"policy"

Hungry, underfed in the U.S.: "A Place at the Table"

Watch Jon Stewart's interview with Lori Silverbush and Kristi Jacobson of "A Place at the Table," a documentary about hunger, food insecurity and food access in the U.S:


The free-loading argument of receiving federal food assistance is long gone: 80% of SNAP recipients are working, employed individuals. There's no reason for hunger in the U.S. As Silverbush and Jacobson suggest, we can't simply blame the problems of food insecurity on a single entity, namely the government. It's time to magnify the interconnected flaws in our food system, and, our role as citizens to speak up. This film is a place to start the dialogue:


As Jeff Bridges suggests, if another country had our rates of food insecurity, we'd be at war or, at least, outraged. "A Place at the Table" is available on iTunes, OnDemand and select theaters this Friday, March 1. There's also a wealth of information on the film's site for action initiatives, public outreach and viewing options. Take a look. Re-blog, tweet or share this post or any information from "A Place at the Table" - just get the word out!!

Headline Harvest: Silencing factory farm reports; Bad news for organics; Colbert's take on climate change

It's that time again! (I would have written something clever about grabbing a blanket and getting cozy by the fire, but it was 60 degrees here in CT today...in January.) So, get comfortable in your favorite reading spot and read the latest:

In keeping with this freakishly warm weather, a word from Mr. Colbert:



In natural resources news:
In shortcomings-of-the-Farm-Bill-and-commodities news:

Headline Harvest: Monsanto doubles profits; kids offer hope through gardens; the quinoa problem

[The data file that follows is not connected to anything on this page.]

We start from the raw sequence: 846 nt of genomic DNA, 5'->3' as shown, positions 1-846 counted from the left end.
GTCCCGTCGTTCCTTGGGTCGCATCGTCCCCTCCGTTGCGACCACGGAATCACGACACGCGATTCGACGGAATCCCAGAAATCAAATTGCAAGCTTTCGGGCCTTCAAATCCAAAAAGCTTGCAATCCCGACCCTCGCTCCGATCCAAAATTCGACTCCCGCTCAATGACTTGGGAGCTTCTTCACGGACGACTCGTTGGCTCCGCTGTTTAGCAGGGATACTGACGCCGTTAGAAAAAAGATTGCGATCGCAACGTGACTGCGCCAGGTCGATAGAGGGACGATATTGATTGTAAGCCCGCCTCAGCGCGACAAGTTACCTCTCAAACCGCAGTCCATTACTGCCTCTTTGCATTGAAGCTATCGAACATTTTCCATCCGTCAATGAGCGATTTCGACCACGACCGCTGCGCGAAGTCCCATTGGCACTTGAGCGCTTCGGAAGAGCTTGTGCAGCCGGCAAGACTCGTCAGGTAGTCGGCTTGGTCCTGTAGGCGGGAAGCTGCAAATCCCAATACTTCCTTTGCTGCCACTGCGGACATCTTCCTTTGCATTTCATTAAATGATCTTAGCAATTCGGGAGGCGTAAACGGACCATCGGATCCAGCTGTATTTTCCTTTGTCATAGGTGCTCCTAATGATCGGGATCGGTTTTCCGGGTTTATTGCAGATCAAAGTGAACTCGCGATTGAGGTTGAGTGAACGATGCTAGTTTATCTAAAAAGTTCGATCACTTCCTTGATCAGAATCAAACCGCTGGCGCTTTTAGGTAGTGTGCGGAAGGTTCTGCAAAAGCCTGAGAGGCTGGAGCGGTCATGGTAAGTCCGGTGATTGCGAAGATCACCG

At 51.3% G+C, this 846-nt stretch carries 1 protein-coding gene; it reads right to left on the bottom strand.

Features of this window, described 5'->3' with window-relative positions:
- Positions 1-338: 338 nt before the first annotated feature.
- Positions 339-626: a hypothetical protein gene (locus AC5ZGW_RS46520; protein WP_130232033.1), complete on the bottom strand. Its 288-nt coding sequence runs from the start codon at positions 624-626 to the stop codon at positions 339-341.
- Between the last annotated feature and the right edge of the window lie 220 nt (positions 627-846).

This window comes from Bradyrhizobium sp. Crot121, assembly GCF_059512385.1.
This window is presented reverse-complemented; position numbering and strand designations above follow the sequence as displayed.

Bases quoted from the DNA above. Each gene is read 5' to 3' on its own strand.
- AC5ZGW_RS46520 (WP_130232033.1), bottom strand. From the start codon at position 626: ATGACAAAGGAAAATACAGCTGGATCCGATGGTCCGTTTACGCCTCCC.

It's colder than usual outside, so bundle up and pretend it's warmer with these freshly picked headlines (I know, I know...)

In GMO/Monsanto news:
  • "Monsanto's Earnings Nearly Double As They Create A Farming Monopoly" - Charlotte Silver, for Al Jazeera, as published on AlterNet.org
    • From the article: Monsanto knows that consumers won't voluntarily buy their products - a lesson learned in Europe when GE foods there were required to be labelled as such. In America, the company and its allies have spend millions to defeat local labelling initiatives, most recently in California. But if the company successfully crowds out conventional farmers, Americans won't have a choice - with or without a label."
In consumer demand & awareness news:
  • "Can Healthy Eaters Stomach the Uncomfortable Truth About Quinoa?" - Joanna Blythman, The Guardian, as published on AlterNet.org
    • From the article: But there is an unpalatable truth to face for those of us with a bag of quinoa in the larder. The appetite of countries such as ours for this grain has pushed up prices to such an extend that poorer people in Peru and Bolivia, for whom it was once a nourishing staple food, can no longer afford to eat it...In Lima, quinoa now costs more than chicken. Outside the cities, and fuelled by overseas demand, the pressure is on to turn land that once produced a portfolio of diverse crops into quinoa monoculture. (my emphasis added)
  • "12 Disturbing Facts About Farm Labor Conditions" - Roque Planas, Huffington Post
In farmland news:
In kids-are-cute-and-full-of-hope news:

(From GOOD.is; to support this project, click here.)

NPR: "FDA Releases Rules To Strengthen Safety Of Food Supply"

It's about time. Any actions toward wider, more stringent safety procedures and practices - and an eye on large farming operations - are certainly beneficial to the reform and health of our food system. Yet, I'm a bit wary of the argument made in the story that suggests that small farms should be included under the new FDA rules...

Food MythBusters: "Do we really need industrial agriculture to feed the world?"



Food friends! What a perfect find for our year of food literacy (if I do say so myself).

What you just watched is the latest production by the Food MythBusters from the Real Food Media Project. The Project is the brainchild of Anna Lappe and Corporate Accountability International. Check out the Project's site - amazing! 

It's an incredible resource to bookmark for insider food nerds like myself as well as, well, anyone who eats food. Visit, learn and share resources and/or the video you just watched.